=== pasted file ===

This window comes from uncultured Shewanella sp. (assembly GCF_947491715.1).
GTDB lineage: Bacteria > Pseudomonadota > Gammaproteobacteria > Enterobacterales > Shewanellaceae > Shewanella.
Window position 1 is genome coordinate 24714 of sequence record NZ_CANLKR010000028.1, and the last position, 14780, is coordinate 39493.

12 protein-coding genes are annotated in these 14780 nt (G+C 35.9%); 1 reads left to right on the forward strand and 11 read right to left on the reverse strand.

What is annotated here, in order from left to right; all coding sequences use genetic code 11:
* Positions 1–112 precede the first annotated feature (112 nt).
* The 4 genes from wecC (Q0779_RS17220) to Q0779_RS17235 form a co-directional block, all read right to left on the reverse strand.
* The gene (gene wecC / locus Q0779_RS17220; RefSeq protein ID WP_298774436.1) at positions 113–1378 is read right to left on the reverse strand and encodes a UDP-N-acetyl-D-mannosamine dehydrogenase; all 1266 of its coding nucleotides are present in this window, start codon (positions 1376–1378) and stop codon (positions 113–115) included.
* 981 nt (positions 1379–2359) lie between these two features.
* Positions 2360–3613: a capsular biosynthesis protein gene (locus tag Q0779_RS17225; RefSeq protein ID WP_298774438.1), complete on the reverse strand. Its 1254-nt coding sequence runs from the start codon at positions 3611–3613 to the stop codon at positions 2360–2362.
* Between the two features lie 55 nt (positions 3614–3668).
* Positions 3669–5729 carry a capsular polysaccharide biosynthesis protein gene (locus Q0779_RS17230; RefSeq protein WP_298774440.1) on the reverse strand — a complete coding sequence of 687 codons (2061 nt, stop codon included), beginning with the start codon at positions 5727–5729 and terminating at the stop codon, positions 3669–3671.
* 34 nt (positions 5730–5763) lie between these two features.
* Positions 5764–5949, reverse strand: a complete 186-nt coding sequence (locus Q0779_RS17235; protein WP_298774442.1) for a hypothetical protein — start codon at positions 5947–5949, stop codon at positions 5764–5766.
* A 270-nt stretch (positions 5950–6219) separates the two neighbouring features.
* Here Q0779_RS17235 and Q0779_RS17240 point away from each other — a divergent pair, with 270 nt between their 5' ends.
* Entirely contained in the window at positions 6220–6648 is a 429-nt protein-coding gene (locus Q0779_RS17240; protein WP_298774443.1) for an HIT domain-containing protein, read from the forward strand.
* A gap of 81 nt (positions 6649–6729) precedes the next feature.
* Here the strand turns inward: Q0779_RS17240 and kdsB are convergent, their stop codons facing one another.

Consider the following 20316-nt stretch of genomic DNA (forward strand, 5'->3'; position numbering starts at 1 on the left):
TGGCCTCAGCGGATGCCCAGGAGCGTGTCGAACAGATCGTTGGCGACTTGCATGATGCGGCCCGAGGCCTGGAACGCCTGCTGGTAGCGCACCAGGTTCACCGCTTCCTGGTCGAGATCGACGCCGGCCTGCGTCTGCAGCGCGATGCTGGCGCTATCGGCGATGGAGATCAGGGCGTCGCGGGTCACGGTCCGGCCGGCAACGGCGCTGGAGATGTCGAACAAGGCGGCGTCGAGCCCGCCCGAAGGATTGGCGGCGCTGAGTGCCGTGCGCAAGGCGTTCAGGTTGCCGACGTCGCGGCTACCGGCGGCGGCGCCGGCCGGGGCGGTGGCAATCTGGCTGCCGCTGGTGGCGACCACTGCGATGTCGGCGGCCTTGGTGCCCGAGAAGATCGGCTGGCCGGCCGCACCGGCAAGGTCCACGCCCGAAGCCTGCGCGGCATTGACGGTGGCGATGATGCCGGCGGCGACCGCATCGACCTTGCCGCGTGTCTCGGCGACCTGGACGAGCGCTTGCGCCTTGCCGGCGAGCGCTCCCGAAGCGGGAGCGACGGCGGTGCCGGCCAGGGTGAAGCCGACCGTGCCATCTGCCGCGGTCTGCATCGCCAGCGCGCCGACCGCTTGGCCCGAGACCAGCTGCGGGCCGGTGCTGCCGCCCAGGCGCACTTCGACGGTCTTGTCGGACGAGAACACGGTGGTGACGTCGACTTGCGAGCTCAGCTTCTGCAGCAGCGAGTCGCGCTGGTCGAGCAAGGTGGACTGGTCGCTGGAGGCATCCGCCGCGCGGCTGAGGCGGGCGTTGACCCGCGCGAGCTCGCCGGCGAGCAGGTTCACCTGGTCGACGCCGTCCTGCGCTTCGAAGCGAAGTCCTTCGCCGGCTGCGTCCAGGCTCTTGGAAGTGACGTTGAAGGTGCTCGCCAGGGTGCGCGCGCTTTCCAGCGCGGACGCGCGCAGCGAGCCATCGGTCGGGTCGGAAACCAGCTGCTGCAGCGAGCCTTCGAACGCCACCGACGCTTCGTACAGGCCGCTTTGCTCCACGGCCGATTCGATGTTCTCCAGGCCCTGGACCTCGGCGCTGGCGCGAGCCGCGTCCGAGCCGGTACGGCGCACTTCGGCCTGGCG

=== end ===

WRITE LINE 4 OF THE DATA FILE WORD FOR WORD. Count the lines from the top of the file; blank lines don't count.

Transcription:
12 protein-coding genes are annotated in these 14780 nt (G+C 35.9%); 1 reads left to right on the forward strand and 11 read right to left on the reverse strand.